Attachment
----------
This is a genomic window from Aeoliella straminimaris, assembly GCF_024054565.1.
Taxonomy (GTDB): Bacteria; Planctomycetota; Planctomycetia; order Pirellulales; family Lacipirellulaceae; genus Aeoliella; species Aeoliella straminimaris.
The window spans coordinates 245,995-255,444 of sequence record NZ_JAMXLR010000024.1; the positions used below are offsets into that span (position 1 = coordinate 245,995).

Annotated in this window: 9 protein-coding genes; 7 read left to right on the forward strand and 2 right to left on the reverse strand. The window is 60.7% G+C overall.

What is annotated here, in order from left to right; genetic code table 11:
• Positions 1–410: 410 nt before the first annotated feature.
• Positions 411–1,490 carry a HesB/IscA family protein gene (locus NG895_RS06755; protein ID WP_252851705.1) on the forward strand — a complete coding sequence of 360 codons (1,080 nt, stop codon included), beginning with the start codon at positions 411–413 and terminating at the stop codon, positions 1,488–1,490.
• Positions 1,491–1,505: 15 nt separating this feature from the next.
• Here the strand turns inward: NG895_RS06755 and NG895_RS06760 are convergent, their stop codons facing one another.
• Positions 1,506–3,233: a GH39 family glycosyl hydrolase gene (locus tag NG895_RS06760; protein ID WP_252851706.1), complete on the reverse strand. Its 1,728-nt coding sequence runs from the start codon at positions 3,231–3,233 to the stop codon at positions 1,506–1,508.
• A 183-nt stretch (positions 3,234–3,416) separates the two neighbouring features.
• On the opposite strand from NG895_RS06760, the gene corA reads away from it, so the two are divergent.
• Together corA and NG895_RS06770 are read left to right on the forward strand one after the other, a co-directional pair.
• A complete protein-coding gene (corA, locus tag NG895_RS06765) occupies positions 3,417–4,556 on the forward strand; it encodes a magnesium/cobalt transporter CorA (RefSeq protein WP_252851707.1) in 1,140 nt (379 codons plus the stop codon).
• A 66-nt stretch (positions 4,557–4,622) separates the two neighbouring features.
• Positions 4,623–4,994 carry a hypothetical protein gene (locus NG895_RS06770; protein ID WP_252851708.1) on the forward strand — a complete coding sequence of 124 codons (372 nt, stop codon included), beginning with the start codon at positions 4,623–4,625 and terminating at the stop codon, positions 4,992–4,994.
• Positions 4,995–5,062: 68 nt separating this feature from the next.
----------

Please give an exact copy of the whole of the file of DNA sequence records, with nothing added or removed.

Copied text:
This is a genomic window from Aeoliella straminimaris, assembly GCF_024054565.1.
Taxonomy (GTDB): Bacteria; Planctomycetota; Planctomycetia; order Pirellulales; family Lacipirellulaceae; genus Aeoliella; species Aeoliella straminimaris.
The window spans coordinates 245,995-255,444 of sequence record NZ_JAMXLR010000024.1; the positions used below are offsets into that span (position 1 = coordinate 245,995).

Annotated in this window: 9 protein-coding genes; 7 read left to right on the forward strand and 2 right to left on the reverse strand. The window is 60.7% G+C overall.

What is annotated here, in order from left to right; genetic code table 11:
• Positions 1–410: 410 nt before the first annotated feature.
• Positions 411–1,490 carry a HesB/IscA family protein gene (locus NG895_RS06755; protein ID WP_252851705.1) on the forward strand — a complete coding sequence of 360 codons (1,080 nt, stop codon included), beginning with the start codon at positions 411–413 and terminating at the stop codon, positions 1,488–1,490.
• Positions 1,491–1,505: 15 nt separating this feature from the next.
• Here the strand turns inward: NG895_RS06755 and NG895_RS06760 are convergent, their stop codons facing one another.
• Positions 1,506–3,233: a GH39 family glycosyl hydrolase gene (locus tag NG895_RS06760; protein ID WP_252851706.1), complete on the reverse strand. Its 1,728-nt coding sequence runs from the start codon at positions 3,231–3,233 to the stop codon at positions 1,506–1,508.
• A 183-nt stretch (positions 3,234–3,416) separates the two neighbouring features.
• On the opposite strand from NG895_RS06760, the gene corA reads away from it, so the two are divergent.
• Together corA and NG895_RS06770 are read left to right on the forward strand one after the other, a co-directional pair.
• A complete protein-coding gene (corA, locus tag NG895_RS06765) occupies positions 3,417–4,556 on the forward strand; it encodes a magnesium/cobalt transporter CorA (RefSeq protein WP_252851707.1) in 1,140 nt (379 codons plus the stop codon).
• A 66-nt stretch (positions 4,557–4,622) separates the two neighbouring features.
• Positions 4,623–4,994 carry a hypothetical protein gene (locus NG895_RS06770; protein ID WP_252851708.1) on the forward strand — a complete coding sequence of 124 codons (372 nt, stop codon included), beginning with the start codon at positions 4,623–4,625 and terminating at the stop codon, positions 4,992–4,994.
• Positions 4,995–5,062: 68 nt separating this feature from the next.